Today [31 May 2020] the last service of the First Congregational Church of Calais was held at the Congregational Church on Calais Avenue. While the number of participants in today’s service was nearly equivalent to that of the first Congregational service in 1825, the mood today was one of sadness and resignation after the church lost its long struggle to survive the financial challenges facing so many congregations today. Its closing is especially significant because for 200 years the Congregational Church of Calais has been one of the most important and influential institutions in the city.
The religious life of Calais began in 1806 when a few of the one hundred and fifty residents of the town employed a Congregational minister to preach in what was then a small frontier town. The minister, whose name is lost in the mists of time, was the first pastor in the city but preached to the faithful for only a few months. As noted in the first history of the area written by the Rev. Knowlton in 1875, the pastor would probably not have found Calais fertile ground for religion even though St. Stephen in 1806 already had the respected Reverend Duncan McColl ministering to the spiritual needs of their community. The Calais settlers, pioneers really, were a much tougher nut to crack for a pastor—a roughhewn and hard-nosed lot struggling with day to day survival and being, for the most part, uneasy and suspicious of government or formal societal organizations. However, the pastor’s effort was not in vain. As stated by Reverend Knowlton:
After this date, at various times came Rev. Mr. Adams, Rev. Elijah Kellog, and probably others, serving as missionaries and urging the people to greater zeal and a more united and definite effort in the direction of morality and Christianity. The good seed germinated. The better class of citizens became disgusted with the churchless heathenism of the place, and resolved if possible to inaugurate a more respectable and religious state of society.
By 1825 the population of Calais had increased, and the area was beginning to see some measure of economic prosperity. Men such as Theodore Jellison had come to town with ambition and the intention of staking his fortune on the area’s future. It was in 1825 that he built the remarkable “Stone House” on the River Road which stands today as solid as the day it was built. He brought something else to Calais which had a profound effect on religion in this area—his wife Mary. On August 17, 1825 Mary Jellison and six others met at the Central School House, located about where the bowling club is today, and organized the First Congregational Church of Calais. Again, from Knowlton:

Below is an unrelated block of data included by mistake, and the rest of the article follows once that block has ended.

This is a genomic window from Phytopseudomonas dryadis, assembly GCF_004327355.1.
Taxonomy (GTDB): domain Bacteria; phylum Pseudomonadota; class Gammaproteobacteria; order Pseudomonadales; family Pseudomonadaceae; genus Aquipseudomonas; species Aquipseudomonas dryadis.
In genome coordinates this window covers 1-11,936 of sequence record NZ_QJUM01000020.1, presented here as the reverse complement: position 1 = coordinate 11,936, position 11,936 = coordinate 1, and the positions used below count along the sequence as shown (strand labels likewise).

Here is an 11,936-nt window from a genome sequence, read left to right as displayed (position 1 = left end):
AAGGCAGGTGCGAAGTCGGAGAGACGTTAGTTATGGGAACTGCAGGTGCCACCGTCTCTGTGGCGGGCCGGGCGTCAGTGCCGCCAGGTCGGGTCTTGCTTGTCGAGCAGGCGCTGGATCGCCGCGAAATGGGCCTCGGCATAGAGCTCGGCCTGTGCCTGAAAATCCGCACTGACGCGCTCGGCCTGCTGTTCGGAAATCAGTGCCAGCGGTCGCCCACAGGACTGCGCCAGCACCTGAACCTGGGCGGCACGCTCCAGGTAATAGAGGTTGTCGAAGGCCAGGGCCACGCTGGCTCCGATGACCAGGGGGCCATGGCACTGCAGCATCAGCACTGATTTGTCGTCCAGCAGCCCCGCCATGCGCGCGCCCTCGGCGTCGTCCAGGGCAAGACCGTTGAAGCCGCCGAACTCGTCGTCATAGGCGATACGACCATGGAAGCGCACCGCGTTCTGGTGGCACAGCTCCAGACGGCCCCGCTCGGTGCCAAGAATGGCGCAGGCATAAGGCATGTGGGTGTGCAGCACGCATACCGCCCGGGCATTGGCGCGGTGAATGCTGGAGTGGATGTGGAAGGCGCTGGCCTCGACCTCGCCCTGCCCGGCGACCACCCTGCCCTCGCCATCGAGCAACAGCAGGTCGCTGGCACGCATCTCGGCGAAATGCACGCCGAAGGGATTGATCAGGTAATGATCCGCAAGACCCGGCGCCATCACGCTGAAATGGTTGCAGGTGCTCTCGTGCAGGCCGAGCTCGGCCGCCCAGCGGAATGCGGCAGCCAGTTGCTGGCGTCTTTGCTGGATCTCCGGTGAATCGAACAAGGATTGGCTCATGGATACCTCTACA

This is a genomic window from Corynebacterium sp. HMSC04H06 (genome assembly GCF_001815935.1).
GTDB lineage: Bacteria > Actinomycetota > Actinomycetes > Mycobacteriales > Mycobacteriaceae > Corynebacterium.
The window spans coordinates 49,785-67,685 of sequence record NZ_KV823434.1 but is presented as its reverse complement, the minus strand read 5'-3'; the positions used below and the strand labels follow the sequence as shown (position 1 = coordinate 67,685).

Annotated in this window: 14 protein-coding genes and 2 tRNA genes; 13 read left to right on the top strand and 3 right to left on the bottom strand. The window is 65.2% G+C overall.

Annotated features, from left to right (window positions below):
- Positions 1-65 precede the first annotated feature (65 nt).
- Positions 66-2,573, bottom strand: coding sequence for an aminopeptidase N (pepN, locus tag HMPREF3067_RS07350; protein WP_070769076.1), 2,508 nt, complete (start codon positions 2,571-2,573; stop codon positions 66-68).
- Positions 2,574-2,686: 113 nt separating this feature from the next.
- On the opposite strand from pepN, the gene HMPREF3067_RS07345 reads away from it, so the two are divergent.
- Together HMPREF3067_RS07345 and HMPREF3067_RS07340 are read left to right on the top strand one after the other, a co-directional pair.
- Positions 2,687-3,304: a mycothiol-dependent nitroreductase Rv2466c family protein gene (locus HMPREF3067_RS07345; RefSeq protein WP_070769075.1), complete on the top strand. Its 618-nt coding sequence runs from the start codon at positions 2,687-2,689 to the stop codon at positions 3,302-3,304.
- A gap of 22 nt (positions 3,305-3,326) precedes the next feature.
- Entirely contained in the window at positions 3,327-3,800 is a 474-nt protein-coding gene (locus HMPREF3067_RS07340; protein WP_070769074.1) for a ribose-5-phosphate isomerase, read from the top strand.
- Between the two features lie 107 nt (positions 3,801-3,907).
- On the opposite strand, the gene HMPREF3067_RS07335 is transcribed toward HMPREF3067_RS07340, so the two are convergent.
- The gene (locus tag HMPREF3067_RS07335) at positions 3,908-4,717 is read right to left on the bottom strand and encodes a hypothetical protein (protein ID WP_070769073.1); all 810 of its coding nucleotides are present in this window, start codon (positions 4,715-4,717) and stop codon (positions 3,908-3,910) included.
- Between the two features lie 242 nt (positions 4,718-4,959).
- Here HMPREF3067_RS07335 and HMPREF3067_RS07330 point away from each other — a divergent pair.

After long deliberation, much talk and many prayers, the auspicious moment came, and a decisive movement was made in the right direction. In the old Central School House, Aug. 17, 1825, a day never to be forgotten, “the first Congregational Church in Calais,” was duly organized. Revs. Elijah Kellogg of Portland, Jonathan Bigelow of Lubec, and Alexander McLane of St. Andrews, were present and conducted the service. Eight persons united in the church relation: three men and five women. Their names were Amaziah Nash, Daniel McDougal, E. M. P. Wells, Mary M. Jellison, Jane Darling, Lydia Christopher, Lucy Gates, Mary Ann Boies. The five ladies were married, and their less devout or more scrupulous husbands were at least not opposed to the good work going on. The five families were thus enlisted on the right side.
Soon many local residents of other Protestant denominations became interested in associating with the Congregationalists and planning began to build a meeting house in town. With the financial support of the community, the church pictured below was built at the crest of what was named Church Avenue, now known only as the Avenue. The entrance faced Main Street and was accessed by the same walkway which today takes us all the way to Washington Street although in 1825 the walkway ended at the front doors of the church. The building was dedicated on September 8, 1826 and, as was the custom in those days, pews in the church were sold at an auction which grossed $4,761, an enormous amount in 1826. Most of the well-heeled residents of Calais were purchasers even though many were not Congregationalists. Within a couple of decades, the Anglicans, Baptists, Methodists and Unitarians left to form their own societies.